Do you have employees who work from home? Whether your business is large or small, you likely do. Between 2005 and 2018, the number of employees who work remotely jumped by 173%. The pandemic has made working from home not only an option, but a necessity for many employers. Remote employees can save your company money, as you’ll probably pay lower overhead costs and may be able to operate with a smaller footprint.
However, enabling remote work can have drawbacks. For example, it may be more challenging to manage remote staff. Your employees might find it more difficult to collaborate or stay connected with the rest of their team — or struggle with feeling isolated when working from home.
Another factor is the potential liability yourmay face because of your remote employees. For example, what happens if an employee gets injured while working from home? What if there is a data breach? What if your employee drops his or her laptop or it is stolen? Your business should have insurance to cover these kinds of issues.
Most states require employers to have workers’ compensation insurance for their employees — whether they work remotely or not. Workers’ compensation covers medical bills and lost wages for employees who get sick or injured at work. If you have an employee who becomes injured doing work and during work hours, your workers’ compensation policy should cover him or her.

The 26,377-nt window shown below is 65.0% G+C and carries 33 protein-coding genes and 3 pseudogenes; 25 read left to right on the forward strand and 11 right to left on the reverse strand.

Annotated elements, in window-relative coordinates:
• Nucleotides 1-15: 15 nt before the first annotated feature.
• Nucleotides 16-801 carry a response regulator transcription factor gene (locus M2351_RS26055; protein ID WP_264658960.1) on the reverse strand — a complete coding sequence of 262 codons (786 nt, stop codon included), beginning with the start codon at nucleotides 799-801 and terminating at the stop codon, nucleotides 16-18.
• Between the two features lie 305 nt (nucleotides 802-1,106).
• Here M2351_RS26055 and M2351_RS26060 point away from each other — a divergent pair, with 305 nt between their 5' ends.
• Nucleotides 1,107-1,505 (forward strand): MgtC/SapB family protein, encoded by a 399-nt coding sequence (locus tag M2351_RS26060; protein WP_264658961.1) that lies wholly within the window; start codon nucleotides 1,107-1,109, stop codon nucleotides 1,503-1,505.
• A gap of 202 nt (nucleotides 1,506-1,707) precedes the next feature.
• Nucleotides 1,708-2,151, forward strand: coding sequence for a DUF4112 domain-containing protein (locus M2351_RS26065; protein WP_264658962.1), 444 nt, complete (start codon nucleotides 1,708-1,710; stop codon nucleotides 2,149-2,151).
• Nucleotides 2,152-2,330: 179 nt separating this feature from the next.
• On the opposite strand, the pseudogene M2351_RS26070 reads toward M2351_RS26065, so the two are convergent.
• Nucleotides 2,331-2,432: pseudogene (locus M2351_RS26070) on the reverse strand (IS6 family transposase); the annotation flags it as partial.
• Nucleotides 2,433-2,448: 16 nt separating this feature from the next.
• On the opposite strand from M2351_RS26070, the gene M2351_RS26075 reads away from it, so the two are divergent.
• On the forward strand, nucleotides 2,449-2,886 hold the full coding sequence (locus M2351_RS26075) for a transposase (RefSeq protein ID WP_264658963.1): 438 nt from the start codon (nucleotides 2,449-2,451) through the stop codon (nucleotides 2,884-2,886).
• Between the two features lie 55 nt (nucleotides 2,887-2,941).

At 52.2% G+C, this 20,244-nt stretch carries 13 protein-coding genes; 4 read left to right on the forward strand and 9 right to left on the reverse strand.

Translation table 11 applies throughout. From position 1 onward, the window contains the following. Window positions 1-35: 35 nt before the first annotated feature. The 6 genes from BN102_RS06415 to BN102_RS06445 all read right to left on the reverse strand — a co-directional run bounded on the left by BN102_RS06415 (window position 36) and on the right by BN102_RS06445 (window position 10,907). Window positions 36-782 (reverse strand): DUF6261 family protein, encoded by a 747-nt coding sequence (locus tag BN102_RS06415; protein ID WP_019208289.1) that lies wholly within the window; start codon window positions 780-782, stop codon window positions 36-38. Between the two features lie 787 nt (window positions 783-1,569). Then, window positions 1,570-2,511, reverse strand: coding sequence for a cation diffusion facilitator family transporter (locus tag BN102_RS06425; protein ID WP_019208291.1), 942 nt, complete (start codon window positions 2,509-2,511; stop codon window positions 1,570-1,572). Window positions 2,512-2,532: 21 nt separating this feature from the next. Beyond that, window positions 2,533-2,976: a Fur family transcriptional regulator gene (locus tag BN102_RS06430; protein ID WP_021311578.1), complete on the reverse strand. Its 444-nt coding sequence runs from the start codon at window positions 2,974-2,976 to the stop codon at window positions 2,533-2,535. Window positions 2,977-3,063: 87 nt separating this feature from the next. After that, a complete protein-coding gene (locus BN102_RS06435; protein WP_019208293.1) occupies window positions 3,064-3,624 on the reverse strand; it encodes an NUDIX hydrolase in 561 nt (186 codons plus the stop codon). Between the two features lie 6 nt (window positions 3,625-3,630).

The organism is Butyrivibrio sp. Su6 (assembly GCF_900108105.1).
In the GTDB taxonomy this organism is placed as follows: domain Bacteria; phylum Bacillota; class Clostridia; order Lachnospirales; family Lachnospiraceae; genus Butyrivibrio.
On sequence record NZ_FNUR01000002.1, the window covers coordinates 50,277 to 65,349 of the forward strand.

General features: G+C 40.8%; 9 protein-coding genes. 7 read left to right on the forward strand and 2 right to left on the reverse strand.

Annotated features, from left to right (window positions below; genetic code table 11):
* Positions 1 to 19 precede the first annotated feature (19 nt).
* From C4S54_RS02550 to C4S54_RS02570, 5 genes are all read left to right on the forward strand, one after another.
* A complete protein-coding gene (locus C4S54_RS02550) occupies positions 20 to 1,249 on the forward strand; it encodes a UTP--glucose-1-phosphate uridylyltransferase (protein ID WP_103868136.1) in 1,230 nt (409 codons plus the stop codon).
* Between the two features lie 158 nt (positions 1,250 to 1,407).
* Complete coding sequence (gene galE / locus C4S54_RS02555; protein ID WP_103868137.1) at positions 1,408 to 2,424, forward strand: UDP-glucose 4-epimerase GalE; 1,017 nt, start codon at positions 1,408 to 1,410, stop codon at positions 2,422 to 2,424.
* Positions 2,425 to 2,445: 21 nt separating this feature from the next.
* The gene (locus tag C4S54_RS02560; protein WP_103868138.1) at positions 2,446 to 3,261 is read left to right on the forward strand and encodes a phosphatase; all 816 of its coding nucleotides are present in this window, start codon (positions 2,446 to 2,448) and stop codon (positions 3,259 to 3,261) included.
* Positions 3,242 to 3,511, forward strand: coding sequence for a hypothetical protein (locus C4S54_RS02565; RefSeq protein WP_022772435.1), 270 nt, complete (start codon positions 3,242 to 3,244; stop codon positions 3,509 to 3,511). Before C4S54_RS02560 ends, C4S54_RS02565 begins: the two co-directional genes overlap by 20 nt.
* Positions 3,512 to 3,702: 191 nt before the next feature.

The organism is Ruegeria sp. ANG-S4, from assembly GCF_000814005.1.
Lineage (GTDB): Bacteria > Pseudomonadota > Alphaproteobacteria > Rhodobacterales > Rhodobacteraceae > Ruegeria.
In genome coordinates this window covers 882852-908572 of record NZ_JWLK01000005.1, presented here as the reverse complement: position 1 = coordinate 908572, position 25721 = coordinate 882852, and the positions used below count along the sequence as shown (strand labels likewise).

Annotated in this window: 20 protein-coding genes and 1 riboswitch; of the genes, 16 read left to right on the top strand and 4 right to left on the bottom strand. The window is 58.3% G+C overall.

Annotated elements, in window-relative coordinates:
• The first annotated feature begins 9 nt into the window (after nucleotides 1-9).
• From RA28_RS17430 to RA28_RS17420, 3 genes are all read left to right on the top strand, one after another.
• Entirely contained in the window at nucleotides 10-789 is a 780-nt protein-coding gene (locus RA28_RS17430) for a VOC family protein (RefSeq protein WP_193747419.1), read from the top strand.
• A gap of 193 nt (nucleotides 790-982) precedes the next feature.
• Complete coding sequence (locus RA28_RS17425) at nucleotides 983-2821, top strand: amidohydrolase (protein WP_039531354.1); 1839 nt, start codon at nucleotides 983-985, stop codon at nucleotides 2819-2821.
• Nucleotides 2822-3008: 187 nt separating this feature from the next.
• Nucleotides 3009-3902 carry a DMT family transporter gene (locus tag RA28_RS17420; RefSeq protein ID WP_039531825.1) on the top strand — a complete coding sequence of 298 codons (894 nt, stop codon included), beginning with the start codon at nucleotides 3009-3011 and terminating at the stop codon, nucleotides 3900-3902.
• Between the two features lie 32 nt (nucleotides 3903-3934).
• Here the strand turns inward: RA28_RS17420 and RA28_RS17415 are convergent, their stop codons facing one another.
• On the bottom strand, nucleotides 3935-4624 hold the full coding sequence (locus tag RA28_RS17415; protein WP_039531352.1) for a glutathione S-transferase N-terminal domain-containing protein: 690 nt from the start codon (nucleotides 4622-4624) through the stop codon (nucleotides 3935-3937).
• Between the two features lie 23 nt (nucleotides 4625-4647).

Another potential issue is that of a cyberattack or data breach. Using an encrypted virtual private network (VPN) and up-to-date firewall and antivirus software can help keep employee and company data secure. Employees should have strong passwords and change them regularly. Additionally, they should keep their computers and mobile devices locked when not in use.
While these steps could help reduce the risk of a data breach, the possibility remains. That’s why it’s critical to have cyber liability insurance. First-party cyber liability insurance covers the damages that result from a data breach on your company’s systems. Third-party cyber liability insurance protects you if a data breach compromises your clients’ information or systems.
There are many benefits to having employees work remotely. Professionals have more freedom, and many prefer the option to be able to work from home. Yet the potential drawbacks and liability should be considered when having remote personnel.
The accompanying resource, courtesy ofshares some recent statistics about remote employees and the types of liability from which businesses should protect themselves.